Polka Dot Holiday Chocolate Log Cake
Our Christmas food tradition counts on chocolate cake more than anything else, in part because December 25th was my chocolate-loving grandma’s birthday, and cake had to be on the table. (You shouldn’t miss the recipe for my mom’s chocolate cake, one of the first recipes I posted here.)
But just because you love one chocolate cake doesn’t mean you can’t love another. Especially another classic, like this one. Yet until this year, this cake, though classic, wasn’t mine yet.
It’s Hershey’s. And it’s the one on the back of the cocoa powder can.
In 1894, Hershey began selling powdered cocoa, which is the extract of roasted cocoa beans that remains after cocoa butter has been removed and the resulting chocolate liquor has evaporated, leaving powder. Because rich cocoa butter isn’t here, powdered cocoa, aka cocoa powder, is low in fat. It’s also free of sugar. And, since there’s no expensive dairy and sweetener, cocoa powder is an affordable essential in chocolate-ing out our baked goods.
In the 1980s, the cake first appeared on the back of the can. I’d heard a lot about this back-of-the-box cake – also known as the Perfectly Chocolate Chocolate Cake – and I’d even gotten to try a gluten-free version on my visit to Hershey this summer. Why so iconic? Well, “it was part of a 1982 national ad campaign called ‘Hershey’s Easy Does It,'” explains Linda Stahl of HERSHEY’S Kitchens, “and has since been used in many additional cookbooks and food releases. The recipe is currently on the cocoa can and has been for as long as I can remember.” It’s also known as Deep Dark Chocolate Cake, according to Stahl.
In other words, there’s a long tradition already, and for today’s version, I incorporated even more traditions–my own. Now we’ve got a cake here that’s old yet new.
Here’s what I did: halved the cake amount but kept the frosting recipe whole. Then, instead of baking round cakes, I used square pans to create four rectangular layers, which, piled one on top of another with all that icing, shaped the cake into a log like my family’s favorite cake at Thanksgiving, a frozen chocolate and coffee mousse. I decorated the entire exterior, top and sides, with upside-down chocolate chips, one of my mom’s tried-and-true simple techniques, mixing in a few white chocolate rounds for polka-dotted punctuation.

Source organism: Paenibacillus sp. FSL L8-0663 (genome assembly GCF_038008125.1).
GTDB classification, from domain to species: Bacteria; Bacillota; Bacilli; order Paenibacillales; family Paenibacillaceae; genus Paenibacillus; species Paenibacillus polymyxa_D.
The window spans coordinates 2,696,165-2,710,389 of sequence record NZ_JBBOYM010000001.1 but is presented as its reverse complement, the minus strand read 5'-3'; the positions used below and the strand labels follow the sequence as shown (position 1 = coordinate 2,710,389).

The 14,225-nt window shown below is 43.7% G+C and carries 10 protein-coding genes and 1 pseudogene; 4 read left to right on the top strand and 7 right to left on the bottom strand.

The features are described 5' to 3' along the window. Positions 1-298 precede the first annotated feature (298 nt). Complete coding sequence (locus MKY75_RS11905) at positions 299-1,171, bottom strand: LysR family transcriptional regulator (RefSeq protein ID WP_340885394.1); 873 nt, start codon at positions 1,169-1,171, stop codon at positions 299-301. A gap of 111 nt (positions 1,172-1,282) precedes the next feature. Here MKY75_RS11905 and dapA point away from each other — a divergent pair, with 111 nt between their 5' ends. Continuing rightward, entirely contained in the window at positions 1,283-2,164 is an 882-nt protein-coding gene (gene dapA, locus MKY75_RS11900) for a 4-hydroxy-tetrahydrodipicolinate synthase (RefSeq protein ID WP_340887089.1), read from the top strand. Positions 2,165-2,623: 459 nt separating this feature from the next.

There’s a lot more to Hershey’s history than cocoa powder and cake, so if you’d like to see more about Hershey’s history, and how the company has brought chocolate-making and ingredient-sourcing into the transparent twentieth century, you can check out this video.
This post is sponsored by The Hershey Company. All thoughts and opinions are my own. Thanks for supporting the sponsors that keep Big Girls, Small Kitchen delicious!
For the cake
Butter, for the pans
1 cup sugar
3/4 cups plus 2 tablespoons all-purpose flour
1/4 cup plus 2 tablespoons HERSHEY’S Cocoa
2 teaspoons instant espresso
3/4 teaspoons baking powder
3/4 teaspoons baking soda
1/2 teaspoon salt
1/2 cup whole milk
1/4 cup mild vegetable oil
1 teaspoons vanilla extract
1/2 cup boiling water
For the frosting
2 sticks (8 ounces) unsalted butter, melted
1 1/3 cups HERSHEY’S Cocoa
2 teaspoons instant espresso
3 1/3 cups confectioners’ sugar
2/3 cup whole milk
1 1/2 teaspoons vanilla extract
About 1/2 cup white chocolate chips
About 1 cup chocolate chips
Position a rack in the middle of the oven and crank up the heat to 350°F. Butter two 9-inch square baking pans. Line with parchment and butter them again.
With a wooden spoon, stir together the sugar, flour, cocoa, espresso powder, baking powder, baking soda, and salt in a large bowl.
Add the egg, milk, oil, and vanilla, and, using a handheld electric mixer, beat the ingredients on medium speed for 2 minutes. Stir in the boiling water. Pour the batter into the prepared pan.
Bake the cakes for 20 minutes, until a toothpick or cake tester inserted in the center comes out clean and the cakes are pulling away from the sides of the pans. Cool the cakes in the pans on a wire rack for 10 minutes. Invert the cake onto a wire rack and let them cool completely.
Make the frosting: In a bowl, stir together the butter, cocoa, and espresso powder. While beating with an electric mixer, alternate adding the confectioners sugar and the milk, beating well after each addition. Continue to add the ingredients alternately and beat until you achieve a thick but spreadable consistency.
When cool, cut each cake in half so you have four total rectangles. Place a cake layer on a long, thin serving platter and spread a layer of frosting over the top. Place the second layer on top of the first and finish by frosting the sides and the top of the cake. Decorate top and sides with upside-down dark and white chocolate chips. You can include other candy or chocolate pieces of various sizes if you like!